2. In its Stay Request, Sorenson contends that it has a substantial likelihood of prevailing on the merits of the judicial review proceeding in the Tenth Circuit because paragraphs 95 and 96 of the 2007 TRS Cost Recovery Declaratory Ruling violate Sorenson's First Amendment rights by “limiting [its] ability to engage in core political speech and to petition the government for redress of grievances” and by “restrict[ing] [its] ability to engage in protected commercial speech.”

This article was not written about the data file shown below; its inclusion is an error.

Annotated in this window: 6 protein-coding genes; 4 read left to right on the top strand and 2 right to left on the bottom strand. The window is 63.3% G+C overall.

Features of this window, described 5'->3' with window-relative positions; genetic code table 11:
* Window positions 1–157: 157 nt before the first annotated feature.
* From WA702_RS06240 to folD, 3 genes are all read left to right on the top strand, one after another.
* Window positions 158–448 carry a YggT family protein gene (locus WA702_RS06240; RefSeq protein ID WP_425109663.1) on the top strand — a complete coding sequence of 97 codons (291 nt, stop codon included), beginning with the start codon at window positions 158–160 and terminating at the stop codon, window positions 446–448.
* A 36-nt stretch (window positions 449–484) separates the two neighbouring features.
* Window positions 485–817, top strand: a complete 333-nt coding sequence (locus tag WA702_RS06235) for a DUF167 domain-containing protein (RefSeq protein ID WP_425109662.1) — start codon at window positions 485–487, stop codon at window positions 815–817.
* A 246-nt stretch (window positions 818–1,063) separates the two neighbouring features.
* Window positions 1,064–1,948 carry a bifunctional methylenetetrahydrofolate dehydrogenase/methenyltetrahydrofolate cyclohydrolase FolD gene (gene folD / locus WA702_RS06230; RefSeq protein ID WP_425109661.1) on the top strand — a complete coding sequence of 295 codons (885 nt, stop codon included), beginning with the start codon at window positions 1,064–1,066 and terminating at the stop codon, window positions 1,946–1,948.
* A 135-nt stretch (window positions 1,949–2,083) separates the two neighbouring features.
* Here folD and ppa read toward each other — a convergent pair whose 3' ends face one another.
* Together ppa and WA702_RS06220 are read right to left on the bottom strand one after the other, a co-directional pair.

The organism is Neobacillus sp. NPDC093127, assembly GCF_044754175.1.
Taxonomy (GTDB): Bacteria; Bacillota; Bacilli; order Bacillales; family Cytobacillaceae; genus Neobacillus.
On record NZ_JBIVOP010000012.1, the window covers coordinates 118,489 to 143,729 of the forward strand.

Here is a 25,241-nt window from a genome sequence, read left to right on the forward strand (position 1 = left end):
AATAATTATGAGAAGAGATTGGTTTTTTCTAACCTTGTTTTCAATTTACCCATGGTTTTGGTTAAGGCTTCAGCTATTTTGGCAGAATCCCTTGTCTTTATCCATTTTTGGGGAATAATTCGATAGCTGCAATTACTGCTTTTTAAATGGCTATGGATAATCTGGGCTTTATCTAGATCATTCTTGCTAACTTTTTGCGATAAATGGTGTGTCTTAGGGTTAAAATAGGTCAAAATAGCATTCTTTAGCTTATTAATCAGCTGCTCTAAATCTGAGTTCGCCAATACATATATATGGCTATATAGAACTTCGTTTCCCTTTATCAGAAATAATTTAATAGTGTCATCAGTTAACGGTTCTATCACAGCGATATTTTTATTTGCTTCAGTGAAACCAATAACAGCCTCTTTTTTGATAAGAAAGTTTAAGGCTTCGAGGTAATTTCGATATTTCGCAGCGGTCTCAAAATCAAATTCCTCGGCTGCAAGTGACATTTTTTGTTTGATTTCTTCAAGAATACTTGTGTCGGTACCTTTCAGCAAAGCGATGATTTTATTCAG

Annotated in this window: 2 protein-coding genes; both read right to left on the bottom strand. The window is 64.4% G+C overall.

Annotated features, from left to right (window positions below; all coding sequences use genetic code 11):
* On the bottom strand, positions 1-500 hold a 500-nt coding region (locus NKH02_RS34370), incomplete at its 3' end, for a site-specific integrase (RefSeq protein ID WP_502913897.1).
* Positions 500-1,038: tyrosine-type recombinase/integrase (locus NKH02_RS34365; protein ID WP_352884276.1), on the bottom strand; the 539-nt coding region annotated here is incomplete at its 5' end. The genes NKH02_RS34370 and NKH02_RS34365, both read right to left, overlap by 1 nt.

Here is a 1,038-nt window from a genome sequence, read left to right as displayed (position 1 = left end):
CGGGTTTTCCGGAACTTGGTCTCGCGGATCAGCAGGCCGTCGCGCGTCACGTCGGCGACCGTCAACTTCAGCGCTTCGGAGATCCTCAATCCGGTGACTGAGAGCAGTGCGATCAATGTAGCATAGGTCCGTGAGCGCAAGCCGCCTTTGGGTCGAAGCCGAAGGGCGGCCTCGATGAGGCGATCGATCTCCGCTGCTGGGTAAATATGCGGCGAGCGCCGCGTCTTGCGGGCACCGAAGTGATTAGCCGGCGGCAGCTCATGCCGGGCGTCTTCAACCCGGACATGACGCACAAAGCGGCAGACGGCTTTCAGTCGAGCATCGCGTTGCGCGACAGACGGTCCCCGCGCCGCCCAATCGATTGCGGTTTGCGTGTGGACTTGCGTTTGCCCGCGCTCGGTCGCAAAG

Although Sorenson does not dispute that the Commission has a substantial interest in preventing providers from using customer call data to offer TRS users financial incentives to make unnecessary TRS calls, it contends that the Commission has no substantial interest in preventing providers from contacting users for other reasons, including to assist them with service issues, to educate them about new service features, or to inform them of potential misuse of the service by third parties. Sorenson also asserts that, absent a stay, it will suffer irreparable harm through the loss of its First Amendment rights and harm to its business as a result of its inability to warn its users of scams and abusive relay practices. Sorenson further asserts that a stay will not injure other parties, as it will simply preserve the status quo. Finally, Sorenson asserts that a stay is in the public interest because the challenged restrictions run afoul of the First Amendment and impair the ability of TRS users to learn about developments in the provision of relay service.